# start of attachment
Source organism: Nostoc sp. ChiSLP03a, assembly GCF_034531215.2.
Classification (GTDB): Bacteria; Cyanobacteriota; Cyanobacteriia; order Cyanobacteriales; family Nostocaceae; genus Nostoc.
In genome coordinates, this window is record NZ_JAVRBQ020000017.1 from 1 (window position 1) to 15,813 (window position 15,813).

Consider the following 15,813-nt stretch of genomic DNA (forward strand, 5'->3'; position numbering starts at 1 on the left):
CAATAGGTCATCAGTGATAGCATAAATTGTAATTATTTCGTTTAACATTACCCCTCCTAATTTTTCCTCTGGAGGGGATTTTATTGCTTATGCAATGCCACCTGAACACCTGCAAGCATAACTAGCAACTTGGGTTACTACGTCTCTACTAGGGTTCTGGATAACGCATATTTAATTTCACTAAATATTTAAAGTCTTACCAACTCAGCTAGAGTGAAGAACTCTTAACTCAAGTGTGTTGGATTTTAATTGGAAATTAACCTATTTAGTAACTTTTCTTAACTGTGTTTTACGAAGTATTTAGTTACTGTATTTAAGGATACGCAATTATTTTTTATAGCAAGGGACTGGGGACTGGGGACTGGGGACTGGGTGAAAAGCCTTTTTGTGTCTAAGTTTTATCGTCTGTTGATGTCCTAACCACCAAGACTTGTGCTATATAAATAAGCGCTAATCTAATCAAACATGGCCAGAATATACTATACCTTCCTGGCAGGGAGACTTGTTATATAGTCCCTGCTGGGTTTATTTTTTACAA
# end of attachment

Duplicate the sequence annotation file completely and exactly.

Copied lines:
Source organism: Nostoc sp. ChiSLP03a, assembly GCF_034531215.2.
Classification (GTDB): Bacteria; Cyanobacteriota; Cyanobacteriia; order Cyanobacteriales; family Nostocaceae; genus Nostoc.
In genome coordinates, this window is record NZ_JAVRBQ020000017.1 from 1 (window position 1) to 15,813 (window position 15,813).

Consider the following 15,813-nt stretch of genomic DNA (forward strand, 5'->3'; position numbering starts at 1 on the left):
CAATAGGTCATCAGTGATAGCATAAATTGTAATTATTTCGTTTAACATTACCCCTCCTAATTTTTCCTCTGGAGGGGATTTTATTGCTTATGCAATGCCACCTGAACACCTGCAAGCATAACTAGCAACTTGGGTTACTACGTCTCTACTAGGGTTCTGGATAACGCATATTTAATTTCACTAAATATTTAAAGTCTTACCAACTCAGCTAGAGTGAAGAACTCTTAACTCAAGTGTGTTGGATTTTAATTGGAAATTAACCTATTTAGTAACTTTTCTTAACTGTGTTTTACGAAGTATTTAGTTACTGTATTTAAGGATACGCAATTATTTTTTATAGCAAGGGACTGGGGACTGGGGACTGGGGACTGGGTGAAAAGCCTTTTTGTGTCTAAGTTTTATCGTCTGTTGATGTCCTAACCACCAAGACTTGTGCTATATAAATAAGCGCTAATCTAATCAAACATGGCCAGAATATACTATACCTTCCTGGCAGGGAGACTTGTTATATAGTCCCTGCTGGGTTTATTTTTTACAA